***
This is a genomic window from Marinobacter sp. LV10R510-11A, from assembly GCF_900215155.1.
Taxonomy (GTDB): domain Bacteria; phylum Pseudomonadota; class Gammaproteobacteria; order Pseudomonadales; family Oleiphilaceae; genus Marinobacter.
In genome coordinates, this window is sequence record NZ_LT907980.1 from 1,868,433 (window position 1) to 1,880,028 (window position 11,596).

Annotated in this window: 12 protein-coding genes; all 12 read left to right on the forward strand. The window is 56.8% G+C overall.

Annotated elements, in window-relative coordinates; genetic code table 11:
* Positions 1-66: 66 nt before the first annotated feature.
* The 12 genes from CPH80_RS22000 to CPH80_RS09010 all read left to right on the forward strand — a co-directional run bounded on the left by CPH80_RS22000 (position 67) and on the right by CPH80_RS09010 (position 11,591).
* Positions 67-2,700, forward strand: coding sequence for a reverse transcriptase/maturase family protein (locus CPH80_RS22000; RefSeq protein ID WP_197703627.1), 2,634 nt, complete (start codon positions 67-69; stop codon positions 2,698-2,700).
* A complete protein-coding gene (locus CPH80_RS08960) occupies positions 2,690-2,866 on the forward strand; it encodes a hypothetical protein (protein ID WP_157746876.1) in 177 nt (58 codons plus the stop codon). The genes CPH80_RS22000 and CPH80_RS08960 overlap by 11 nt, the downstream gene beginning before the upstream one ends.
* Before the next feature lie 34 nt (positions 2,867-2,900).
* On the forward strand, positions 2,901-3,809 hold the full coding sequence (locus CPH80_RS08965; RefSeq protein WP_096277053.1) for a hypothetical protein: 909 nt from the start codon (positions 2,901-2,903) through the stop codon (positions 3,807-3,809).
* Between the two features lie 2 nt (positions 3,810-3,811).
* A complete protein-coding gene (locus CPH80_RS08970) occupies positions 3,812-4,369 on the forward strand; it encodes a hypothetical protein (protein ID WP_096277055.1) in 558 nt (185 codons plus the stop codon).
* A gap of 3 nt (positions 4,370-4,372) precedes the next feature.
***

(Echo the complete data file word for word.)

This is a genomic window from Marinobacter sp. LV10R510-11A, from assembly GCF_900215155.1.
Taxonomy (GTDB): domain Bacteria; phylum Pseudomonadota; class Gammaproteobacteria; order Pseudomonadales; family Oleiphilaceae; genus Marinobacter.
In genome coordinates, this window is sequence record NZ_LT907980.1 from 1,868,433 (window position 1) to 1,880,028 (window position 11,596).

Annotated in this window: 12 protein-coding genes; all 12 read left to right on the forward strand. The window is 56.8% G+C overall.

Annotated elements, in window-relative coordinates; genetic code table 11:
* Positions 1-66: 66 nt before the first annotated feature.
* The 12 genes from CPH80_RS22000 to CPH80_RS09010 all read left to right on the forward strand — a co-directional run bounded on the left by CPH80_RS22000 (position 67) and on the right by CPH80_RS09010 (position 11,591).
* Positions 67-2,700, forward strand: coding sequence for a reverse transcriptase/maturase family protein (locus CPH80_RS22000; RefSeq protein ID WP_197703627.1), 2,634 nt, complete (start codon positions 67-69; stop codon positions 2,698-2,700).
* A complete protein-coding gene (locus CPH80_RS08960) occupies positions 2,690-2,866 on the forward strand; it encodes a hypothetical protein (protein ID WP_157746876.1) in 177 nt (58 codons plus the stop codon). The genes CPH80_RS22000 and CPH80_RS08960 overlap by 11 nt, the downstream gene beginning before the upstream one ends.
* Before the next feature lie 34 nt (positions 2,867-2,900).
* On the forward strand, positions 2,901-3,809 hold the full coding sequence (locus CPH80_RS08965; RefSeq protein WP_096277053.1) for a hypothetical protein: 909 nt from the start codon (positions 2,901-2,903) through the stop codon (positions 3,807-3,809).
* Between the two features lie 2 nt (positions 3,810-3,811).
* A complete protein-coding gene (locus CPH80_RS08970) occupies positions 3,812-4,369 on the forward strand; it encodes a hypothetical protein (protein ID WP_096277055.1) in 558 nt (185 codons plus the stop codon).
* A gap of 3 nt (positions 4,370-4,372) precedes the next feature.